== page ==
Activ Surgical, a Boston-based digital surgery company, announced the $45 million Series B round on Thursday. This round comes in the critical year for Active Surgical. It is in the process of creating new equipment that gives surgeons the ability to see otherwise invisible structures and plans to launch that equipment in the coming months. The first of these tools is the company’s hardware component, known as ActivSight, which allows surgeons to see things that would otherwise be invisible, such as blood flow through a microscopic vessel inside a tissue.
The hardware, which received FDA 510 (k) clearance in April 2021, fits between any type of endoscope and a white light camera system. With the push of a button, ActivSight already allows features like blood flow (usually invisible, not to use injectable dyes) to turn on the lights like a Christmas tree. But in contrast to the injectable dye method, ActivSight can visualize blood flow in real-time (e.g., tissue color changes when blood flow is slowed or stopped). CEO Todd Eugene said, “This is the only system in the world that cans insight into things like blood flow without the injection of any pigment.”
This most recent round will be used to support the commercialization of ActivSight, which is expected to go live in seven state hospital systems in Q4 2021 or next year. It will help collect a CE certification – a marketing clearance that allows medical devices to be marketed in Europe – that will allow Activision to launch in seven European countries in 2022.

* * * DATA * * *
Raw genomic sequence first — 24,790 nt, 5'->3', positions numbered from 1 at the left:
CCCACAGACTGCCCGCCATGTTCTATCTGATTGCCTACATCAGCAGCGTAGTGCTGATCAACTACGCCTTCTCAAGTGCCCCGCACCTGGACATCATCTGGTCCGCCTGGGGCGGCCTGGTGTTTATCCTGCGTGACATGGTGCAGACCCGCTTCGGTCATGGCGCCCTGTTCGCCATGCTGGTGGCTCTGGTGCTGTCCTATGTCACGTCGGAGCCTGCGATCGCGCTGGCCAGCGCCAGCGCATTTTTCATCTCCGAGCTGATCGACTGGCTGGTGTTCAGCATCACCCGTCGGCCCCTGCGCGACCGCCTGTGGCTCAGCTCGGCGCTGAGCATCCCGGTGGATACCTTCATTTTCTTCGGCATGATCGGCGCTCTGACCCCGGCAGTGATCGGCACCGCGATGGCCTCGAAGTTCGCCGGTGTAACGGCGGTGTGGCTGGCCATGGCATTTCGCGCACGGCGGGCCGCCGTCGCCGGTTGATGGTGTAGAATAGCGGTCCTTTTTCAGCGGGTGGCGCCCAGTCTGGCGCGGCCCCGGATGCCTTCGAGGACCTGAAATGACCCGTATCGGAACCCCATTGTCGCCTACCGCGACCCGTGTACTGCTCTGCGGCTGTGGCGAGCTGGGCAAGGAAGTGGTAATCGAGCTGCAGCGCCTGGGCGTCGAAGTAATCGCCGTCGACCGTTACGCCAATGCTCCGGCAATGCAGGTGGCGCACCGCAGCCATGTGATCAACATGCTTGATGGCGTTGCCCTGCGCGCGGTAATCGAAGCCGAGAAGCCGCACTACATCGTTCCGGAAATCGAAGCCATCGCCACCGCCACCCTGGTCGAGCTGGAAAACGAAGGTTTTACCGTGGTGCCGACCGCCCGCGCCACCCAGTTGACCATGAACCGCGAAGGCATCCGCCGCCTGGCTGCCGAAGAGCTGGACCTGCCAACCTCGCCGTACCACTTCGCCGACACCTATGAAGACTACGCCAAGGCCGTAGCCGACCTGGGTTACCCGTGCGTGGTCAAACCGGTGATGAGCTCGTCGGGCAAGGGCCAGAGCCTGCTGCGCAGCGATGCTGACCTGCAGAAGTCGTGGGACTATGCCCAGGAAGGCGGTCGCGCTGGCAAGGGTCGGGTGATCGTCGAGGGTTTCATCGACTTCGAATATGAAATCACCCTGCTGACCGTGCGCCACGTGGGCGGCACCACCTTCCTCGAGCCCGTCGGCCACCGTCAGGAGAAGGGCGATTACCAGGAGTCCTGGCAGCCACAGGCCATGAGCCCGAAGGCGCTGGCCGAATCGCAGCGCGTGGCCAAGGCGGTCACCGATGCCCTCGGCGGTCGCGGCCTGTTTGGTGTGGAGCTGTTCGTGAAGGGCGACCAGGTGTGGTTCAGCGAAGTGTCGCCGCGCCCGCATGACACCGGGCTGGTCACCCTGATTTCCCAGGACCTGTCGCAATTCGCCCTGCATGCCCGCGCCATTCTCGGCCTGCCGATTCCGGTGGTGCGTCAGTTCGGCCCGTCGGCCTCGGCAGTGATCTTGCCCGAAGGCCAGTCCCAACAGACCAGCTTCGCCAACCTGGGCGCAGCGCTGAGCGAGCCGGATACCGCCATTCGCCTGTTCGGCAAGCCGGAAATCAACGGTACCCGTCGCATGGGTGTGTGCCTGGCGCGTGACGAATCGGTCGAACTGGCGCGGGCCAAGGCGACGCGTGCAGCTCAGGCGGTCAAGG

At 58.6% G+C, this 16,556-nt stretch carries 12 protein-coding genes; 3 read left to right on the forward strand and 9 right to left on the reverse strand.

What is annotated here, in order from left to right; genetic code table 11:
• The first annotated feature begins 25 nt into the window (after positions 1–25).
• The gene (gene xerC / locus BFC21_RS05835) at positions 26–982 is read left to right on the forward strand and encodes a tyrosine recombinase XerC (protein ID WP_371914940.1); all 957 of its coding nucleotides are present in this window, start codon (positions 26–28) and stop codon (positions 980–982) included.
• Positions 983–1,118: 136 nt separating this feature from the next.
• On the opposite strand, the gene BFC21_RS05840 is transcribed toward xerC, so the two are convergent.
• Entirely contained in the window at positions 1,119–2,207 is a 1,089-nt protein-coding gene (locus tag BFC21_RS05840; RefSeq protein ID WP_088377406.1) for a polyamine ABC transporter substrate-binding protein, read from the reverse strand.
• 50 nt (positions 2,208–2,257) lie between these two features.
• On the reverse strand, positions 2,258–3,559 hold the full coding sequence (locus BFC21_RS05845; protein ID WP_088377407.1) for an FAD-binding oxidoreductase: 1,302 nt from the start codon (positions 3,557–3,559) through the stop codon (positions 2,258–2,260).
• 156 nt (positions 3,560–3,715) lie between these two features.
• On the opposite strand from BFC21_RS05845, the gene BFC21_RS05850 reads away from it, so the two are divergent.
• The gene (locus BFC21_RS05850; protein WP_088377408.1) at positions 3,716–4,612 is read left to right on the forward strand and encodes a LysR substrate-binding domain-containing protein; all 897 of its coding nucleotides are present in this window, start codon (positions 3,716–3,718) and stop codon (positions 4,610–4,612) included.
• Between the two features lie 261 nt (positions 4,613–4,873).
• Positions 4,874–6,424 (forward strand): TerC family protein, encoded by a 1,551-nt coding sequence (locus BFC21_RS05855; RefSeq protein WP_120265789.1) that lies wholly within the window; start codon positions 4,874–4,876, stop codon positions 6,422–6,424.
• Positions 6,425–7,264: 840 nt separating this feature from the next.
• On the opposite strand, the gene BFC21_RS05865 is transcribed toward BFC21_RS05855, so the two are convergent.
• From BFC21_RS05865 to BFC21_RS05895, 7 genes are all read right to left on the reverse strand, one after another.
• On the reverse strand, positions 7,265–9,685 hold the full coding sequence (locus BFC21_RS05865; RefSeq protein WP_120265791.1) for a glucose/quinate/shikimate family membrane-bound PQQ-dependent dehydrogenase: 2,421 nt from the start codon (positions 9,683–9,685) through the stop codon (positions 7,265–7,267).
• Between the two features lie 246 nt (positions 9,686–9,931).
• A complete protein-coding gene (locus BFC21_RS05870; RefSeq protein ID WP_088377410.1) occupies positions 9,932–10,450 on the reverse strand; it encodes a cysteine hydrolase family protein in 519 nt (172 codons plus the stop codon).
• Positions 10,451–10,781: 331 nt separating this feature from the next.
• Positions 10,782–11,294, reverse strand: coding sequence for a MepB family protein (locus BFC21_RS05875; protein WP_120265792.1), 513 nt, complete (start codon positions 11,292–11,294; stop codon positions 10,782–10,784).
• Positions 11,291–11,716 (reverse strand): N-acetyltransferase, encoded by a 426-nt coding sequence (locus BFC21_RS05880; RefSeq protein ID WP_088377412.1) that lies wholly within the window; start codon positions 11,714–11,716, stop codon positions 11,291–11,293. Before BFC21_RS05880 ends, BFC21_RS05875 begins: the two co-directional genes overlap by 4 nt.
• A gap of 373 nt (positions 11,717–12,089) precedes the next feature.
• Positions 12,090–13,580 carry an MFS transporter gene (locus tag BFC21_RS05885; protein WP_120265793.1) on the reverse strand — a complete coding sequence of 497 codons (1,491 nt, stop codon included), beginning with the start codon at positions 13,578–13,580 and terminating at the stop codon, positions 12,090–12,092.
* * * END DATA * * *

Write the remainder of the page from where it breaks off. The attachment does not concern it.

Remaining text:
Finally, the round will support the construction of Active’s more ambitious AI-based projects, which will allow ActivSight devices to identify more basic structures for surgeons using it. Round funding was led by Kota Capital. Including Quota Capital, the round will bring seven new investors into active surgery: BAM Fund, Magnetar Capital, Mint Ventures, Castor Ventures, Dream One Vision, and NVIDIA. The company has raised $77 million in funding so far.
Active Surgical first made headlines in 2016 for creating a robot that made the first fully autonomous stitching of soft tissue. The company’s founder, Peter Kim, himself patented a type of robotic auxiliary surgery. But despite that, the company is not concentrating on building robots. “While robots are great, they’re only used in 10% of minimally invasive surgeries. A robot can reach something that humans can’t, but so far, a robot can’t see something that humans can’t,” Usen said.